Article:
For Thomas Hammock, a return to Northern Illinois University is more than just a triumphant homecoming. For Hammock, accepting the job as the head coach at his alma mater brought an emotional sense of closure to a playing career than ended more than a decade ago.
"I never wanted to be a coach," Hammock said on
Glenn Clark Radio
Jan. 31. "I never wanted to coach guys like myself. I was difficult, I was hard-headed, I was stubborn, I was all those things."
Hammock racked up 2,432 yards on the ground for the Huskies from 1999-2002, good for 13th in program history. However, Hammock changed his views when a heart condition forced him to hang up the spikes before he graduated in 2002.
"When I had to stop playing I started looking at different things that I wanted to do with my life," he said.
Hammock spent eight years coaching at Northern Illinois, Wisconsin and Minnesota before accepting a job as the Ravens' running backs coach prior to the 2014 season. Hammock spent the past five years coaching with the team under John Harbaugh, but he never took his eyes off the possibility of coaching at his old school.
"I always wanted to come back to Northern Illinois because it was a special place to be. It was a special time in my life," Hammock said. "So that was the goal, and I've had different opportunities every year to do different things. But my goal was, 'Hey, if I stay in Baltimore, continue to learn under Harbaugh and try to take everything I can get from this place, then if Northern Illinois every opened up I would be ready for the opportunity."
Hammock took in everything he could learn from his time with Harbaugh and the rest of the Ravens' staff.
"I don't think I've been around a better leader of men, from how he's able to handle veterans to young players, the way he goes about his business day to day," Hammock said of the Ravens' head coach. "He never flinches, he has a vision, he has a plan. He sells the plan to the coaches; the coaches sell the plan to the players. And the thing about Harbaugh is this guy is calm in the midst of a storm, and that's one thing I want to take away from him."
Along with the experience gained with the Ravens, Hammock will return to his alma mater with an impressive set of credentials. The Ravens boasted one of the top running games in the NFL this season, finishing second in the league behind only Seattle in rushing yards.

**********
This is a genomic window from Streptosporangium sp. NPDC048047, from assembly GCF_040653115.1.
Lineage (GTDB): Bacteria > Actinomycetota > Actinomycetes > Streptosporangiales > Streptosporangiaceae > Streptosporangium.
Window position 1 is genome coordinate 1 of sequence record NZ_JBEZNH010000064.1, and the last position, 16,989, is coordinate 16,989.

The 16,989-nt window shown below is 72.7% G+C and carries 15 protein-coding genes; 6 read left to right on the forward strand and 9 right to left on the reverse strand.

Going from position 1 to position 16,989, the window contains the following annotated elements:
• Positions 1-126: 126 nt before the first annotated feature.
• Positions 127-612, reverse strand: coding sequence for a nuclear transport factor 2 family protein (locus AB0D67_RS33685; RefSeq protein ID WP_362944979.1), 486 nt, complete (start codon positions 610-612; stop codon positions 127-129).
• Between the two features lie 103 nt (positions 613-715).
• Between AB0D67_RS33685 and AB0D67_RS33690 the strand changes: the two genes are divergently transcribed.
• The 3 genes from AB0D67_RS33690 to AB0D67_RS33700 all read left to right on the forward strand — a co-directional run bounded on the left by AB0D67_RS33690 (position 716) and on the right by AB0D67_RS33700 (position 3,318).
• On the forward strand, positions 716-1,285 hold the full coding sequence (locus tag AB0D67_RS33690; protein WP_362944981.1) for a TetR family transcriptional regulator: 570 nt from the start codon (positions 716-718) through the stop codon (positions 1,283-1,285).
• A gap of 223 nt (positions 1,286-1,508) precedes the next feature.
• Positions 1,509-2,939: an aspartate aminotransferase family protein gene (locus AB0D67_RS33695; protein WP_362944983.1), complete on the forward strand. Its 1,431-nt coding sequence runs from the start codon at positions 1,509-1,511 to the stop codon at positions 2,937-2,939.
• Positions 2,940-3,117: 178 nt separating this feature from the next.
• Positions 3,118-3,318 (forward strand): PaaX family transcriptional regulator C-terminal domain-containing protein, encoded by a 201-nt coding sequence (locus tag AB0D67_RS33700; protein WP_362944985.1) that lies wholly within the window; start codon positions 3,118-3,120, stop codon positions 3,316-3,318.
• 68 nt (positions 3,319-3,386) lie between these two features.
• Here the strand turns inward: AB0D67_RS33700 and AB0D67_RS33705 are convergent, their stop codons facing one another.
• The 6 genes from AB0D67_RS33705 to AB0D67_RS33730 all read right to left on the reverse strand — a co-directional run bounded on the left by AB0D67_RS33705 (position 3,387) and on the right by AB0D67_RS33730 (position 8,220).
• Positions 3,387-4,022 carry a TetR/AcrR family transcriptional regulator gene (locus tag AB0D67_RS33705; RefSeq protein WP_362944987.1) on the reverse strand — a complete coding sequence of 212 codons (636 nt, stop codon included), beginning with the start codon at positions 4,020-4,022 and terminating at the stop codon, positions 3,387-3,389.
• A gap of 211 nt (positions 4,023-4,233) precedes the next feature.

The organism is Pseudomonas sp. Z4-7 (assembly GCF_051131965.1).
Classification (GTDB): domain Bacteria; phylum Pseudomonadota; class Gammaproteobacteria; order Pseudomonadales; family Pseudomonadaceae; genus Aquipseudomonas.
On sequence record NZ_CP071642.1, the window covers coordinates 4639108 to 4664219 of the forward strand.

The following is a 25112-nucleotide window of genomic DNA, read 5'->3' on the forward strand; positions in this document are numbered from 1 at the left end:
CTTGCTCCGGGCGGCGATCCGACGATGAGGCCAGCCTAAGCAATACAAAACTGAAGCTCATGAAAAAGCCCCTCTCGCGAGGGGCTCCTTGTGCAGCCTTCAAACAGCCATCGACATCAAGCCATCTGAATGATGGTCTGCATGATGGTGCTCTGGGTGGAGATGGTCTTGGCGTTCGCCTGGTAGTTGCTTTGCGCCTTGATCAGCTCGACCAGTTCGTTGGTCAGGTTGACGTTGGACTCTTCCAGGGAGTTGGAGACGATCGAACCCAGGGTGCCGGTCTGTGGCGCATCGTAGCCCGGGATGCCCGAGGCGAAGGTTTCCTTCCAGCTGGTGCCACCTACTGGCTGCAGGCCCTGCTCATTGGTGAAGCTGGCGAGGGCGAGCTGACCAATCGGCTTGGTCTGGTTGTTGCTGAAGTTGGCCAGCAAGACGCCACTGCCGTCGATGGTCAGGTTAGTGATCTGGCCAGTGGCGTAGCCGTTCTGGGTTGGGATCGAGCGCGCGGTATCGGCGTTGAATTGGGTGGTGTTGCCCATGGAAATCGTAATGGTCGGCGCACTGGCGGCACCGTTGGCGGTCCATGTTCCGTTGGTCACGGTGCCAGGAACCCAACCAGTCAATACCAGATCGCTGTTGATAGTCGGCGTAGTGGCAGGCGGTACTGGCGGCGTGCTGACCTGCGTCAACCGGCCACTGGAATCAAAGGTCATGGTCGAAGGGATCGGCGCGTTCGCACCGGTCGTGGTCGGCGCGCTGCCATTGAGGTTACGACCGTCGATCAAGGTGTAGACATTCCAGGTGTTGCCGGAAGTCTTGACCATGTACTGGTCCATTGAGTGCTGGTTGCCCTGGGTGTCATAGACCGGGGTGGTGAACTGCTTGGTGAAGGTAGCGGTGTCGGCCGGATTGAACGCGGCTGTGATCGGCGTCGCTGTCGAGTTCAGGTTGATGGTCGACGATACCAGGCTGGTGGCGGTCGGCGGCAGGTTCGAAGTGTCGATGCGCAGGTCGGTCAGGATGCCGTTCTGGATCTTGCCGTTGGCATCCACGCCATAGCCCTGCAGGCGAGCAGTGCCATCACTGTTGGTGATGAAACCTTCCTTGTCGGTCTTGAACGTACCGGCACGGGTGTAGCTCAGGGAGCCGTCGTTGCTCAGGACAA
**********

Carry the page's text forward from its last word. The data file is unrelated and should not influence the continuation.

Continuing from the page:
During the past two seasons, Alex Collins (a fifth-round draft pick) and Gus Edwards (an undrafted free agent) have broken out as key weapons for the Ravens' offense. He also coached current NFL running backs James White and Melvin Gordon at Wisconsin, along with former running back and Heisman Trophy finalist Montee Ball.
Hammock hopes to bring his running back expertise to Northern Illinois, a program whose history is rich with talented running backs. He mentioned former Huskies LeShon Johnson, Mike Turner and Garrett Wolfe as examples of the running backs the school has produced throughout the years.
"There's a history of guys having great success coming from the [Mid-American Conference] program. That's what we're going to sell," Hammock said. "I think the opportunity I'm looking forward to is to win here and to win MAC championships and do it the right way with great individuals and help them develop along the way."
Hammock also knows that his return to DeKalb, Ill., is more than just an opportunity to win football games.
"It has come full circle," Hammock said. "My senior year I never had a chance to go through senior day, so my parents never had a chance of going through that moment of saying, 'Hey, my son played four years, he's graduating, he's been a model student-athlete.' And so at my [introductory] press conference I wanted to take a minute to recognize my parents, because they never had that moment."
For more from Hammock, listen to the full interview here:
Photo Credit: Kenya Allen/PressBox